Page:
Goals and Training

Setting goals and training for a race is pretty much a metaphor for the rest of life. Sometimes your plans work out exactly as expected–it’s exhilarating when that happens. You can pat yourself on the back and congratulate yourself on your amazing predictive ability. Sometimes your performance turns out even better than your plans, and sometimes it is worse. Today was one of Those Days.

I’m still extending for my race next month, and today’s plan was for 18k (11.25 miles, for those of you still mired in obsolete English units). I planned a route that includes quite a few hills knowing that would slow me down–not the flat route where I usually do distance. I live in mountains, so the flat route by the river is at about 1400 m, and by flat I mean less than 20 m / km–none of the wimpy sea-level stuff here.

I didn’t meet my goals today for either time or distance. The route I planned was shorter than it should have been and by the time I got to the finish, I was too tired to extend it by the needed amount. Well, That’s the way training goes sometimes, and so does life. I didn’t do 18k, but I did do 17.4k. I did extend from last week, and I’m happy that my last kilometer was faster than my first one. I always try to put some sort of finish on my run by picking up the pace for the last few hundred meters, and I managed that. Didn’t meet my goals, but I’m still happy with the run.

This happens in life, too. Sometimes you fall short, but you can almost always find something in your performance that makes you happy; that enables you to move on to the next event ready to conquer it. If you are doing the “marathon shuffle,” then shuffle on friends.

Prostate Cancer

ColdHandBoyack posted a Public Service Announcement (pun) about his elevated PSA and prostate cancer biopsy. Fortunately, he did not have prostate cancer—congratulations to him.

Been there. Done that. Results not as good. As you pointed out, I had no concept of modesty left after the biopsy. The nurse did the ultrasound, the doc the biopsy. When the ultrasound was done, the doc was busy with something else, so I had to wait with the probe in place until he finished his coffee and danish. Of course, the nurse waited with me—she wouldn’t have wanted me to pull the damn thing out.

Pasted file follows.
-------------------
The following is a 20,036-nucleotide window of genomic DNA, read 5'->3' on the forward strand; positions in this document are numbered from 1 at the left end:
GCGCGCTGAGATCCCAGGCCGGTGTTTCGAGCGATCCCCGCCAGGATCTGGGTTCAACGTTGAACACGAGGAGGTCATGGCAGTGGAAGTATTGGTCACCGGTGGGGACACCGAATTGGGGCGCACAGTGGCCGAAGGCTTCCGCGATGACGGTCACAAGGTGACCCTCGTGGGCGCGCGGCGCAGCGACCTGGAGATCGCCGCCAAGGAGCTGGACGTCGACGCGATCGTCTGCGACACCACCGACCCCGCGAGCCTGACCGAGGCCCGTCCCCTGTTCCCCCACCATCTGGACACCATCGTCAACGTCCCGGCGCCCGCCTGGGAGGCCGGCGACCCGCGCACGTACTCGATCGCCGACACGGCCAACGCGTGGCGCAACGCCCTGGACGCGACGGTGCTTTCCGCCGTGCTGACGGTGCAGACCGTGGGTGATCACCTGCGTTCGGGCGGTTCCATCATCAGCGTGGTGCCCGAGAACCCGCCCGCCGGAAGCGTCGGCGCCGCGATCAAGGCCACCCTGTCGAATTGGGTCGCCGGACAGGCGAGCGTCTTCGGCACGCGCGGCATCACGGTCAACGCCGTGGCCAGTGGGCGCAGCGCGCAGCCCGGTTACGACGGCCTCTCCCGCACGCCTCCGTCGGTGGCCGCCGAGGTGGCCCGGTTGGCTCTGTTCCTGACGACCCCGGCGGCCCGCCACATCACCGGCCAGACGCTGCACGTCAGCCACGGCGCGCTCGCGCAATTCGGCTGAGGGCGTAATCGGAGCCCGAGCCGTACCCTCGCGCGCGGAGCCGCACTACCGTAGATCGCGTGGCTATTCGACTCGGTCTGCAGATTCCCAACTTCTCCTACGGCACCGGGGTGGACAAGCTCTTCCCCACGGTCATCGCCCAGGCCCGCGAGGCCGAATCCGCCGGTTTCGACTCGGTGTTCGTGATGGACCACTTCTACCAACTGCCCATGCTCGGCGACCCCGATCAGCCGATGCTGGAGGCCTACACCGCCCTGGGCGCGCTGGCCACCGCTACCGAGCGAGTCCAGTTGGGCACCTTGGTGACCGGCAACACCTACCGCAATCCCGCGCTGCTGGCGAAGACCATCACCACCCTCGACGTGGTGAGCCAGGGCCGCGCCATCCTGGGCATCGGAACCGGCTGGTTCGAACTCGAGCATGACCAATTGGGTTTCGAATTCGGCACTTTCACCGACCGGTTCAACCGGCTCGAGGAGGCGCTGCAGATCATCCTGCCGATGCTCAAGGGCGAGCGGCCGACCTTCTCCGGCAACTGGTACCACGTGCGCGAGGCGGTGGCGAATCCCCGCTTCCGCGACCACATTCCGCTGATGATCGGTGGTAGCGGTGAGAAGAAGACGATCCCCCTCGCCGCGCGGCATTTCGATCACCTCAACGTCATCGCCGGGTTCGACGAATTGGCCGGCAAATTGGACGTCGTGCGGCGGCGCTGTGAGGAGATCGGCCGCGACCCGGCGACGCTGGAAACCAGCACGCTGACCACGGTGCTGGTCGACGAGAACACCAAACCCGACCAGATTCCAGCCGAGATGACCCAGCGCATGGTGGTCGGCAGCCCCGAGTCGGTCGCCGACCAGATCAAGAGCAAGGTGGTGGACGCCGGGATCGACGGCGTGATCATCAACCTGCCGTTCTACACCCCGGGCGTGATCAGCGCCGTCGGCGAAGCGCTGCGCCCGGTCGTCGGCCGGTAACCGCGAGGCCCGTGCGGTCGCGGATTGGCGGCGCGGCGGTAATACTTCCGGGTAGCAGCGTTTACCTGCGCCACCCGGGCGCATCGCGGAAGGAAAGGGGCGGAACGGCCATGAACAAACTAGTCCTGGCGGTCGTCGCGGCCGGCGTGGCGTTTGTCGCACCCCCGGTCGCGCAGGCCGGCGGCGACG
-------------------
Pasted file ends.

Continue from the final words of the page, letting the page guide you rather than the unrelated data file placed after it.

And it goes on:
If you have cancer, the next step is figuring out what to do about it. There are 3 main treatments: surgery, radiation, and seeds. The problem is that the treatment outcomes don’t diverge until after 10 years. In practical terms, that means there is no objective way to choose. I had the good fortune (for me) to know a man who had had prostate cancer 10 years earlier and had chosen radiation. Then 10 years later, it had returned. Because the radiation causes collateral damage in the vicinity of the prostate, he could no longer have surgery. There was nothing to be done for him, and he died. I chose surgery. That was almost 8 years ago, and I am still here, and my PSA is still 0.0—woohoo.

I’m convinced that prostate cancer is something that every male who lives long enough will get. It’s a matter of when, not if. If you are over 50 or so, get a PSA along with your other blood work. All you have to do is ask for it. If the biopsy shows cancer find someone else in the club to talk to while you are deciding what to do. Despite the intimate nature of the problem, I have found others who have been through prostate cancer surprisingly willing to talk.

Entertaining Stories

I’m going to invite everyone to re-blog, tweet, and otherwise share this post today. We all wish our posts got that much love, but this one is important. If you are a man, love a man, or maybe both, this post is important.

I debated long and hard about sharing this at all. It involves personal information, and I like to keep a bit of privacy. I had to weigh the fact that my mother reads this blog, along with at least two co-workers, against the possibility of helping someone else. Someone else won.

Popular rumor holds that a man should have certain things checked medically once he turns 50. In typical male fashion, I waited until I was 53 and 8 months to schedule my colonoscopy. This is a degrading procedure that involves shoving a camera into places that aren’t visible by design. I thought it was degrading, but…

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Family Running/Walking

Our youngest son arrived on Friday for a short visit. Saturday he and his mother did the Cupid’s Chase 5k, an informal race. He is an Iron Man veteran who hasn’t run much lately because of the constraints of his job and also because he lives in the east coast snow belt. But, he ran and his mother walked. I needed more distance, so I went off to do 16k while they were doing that.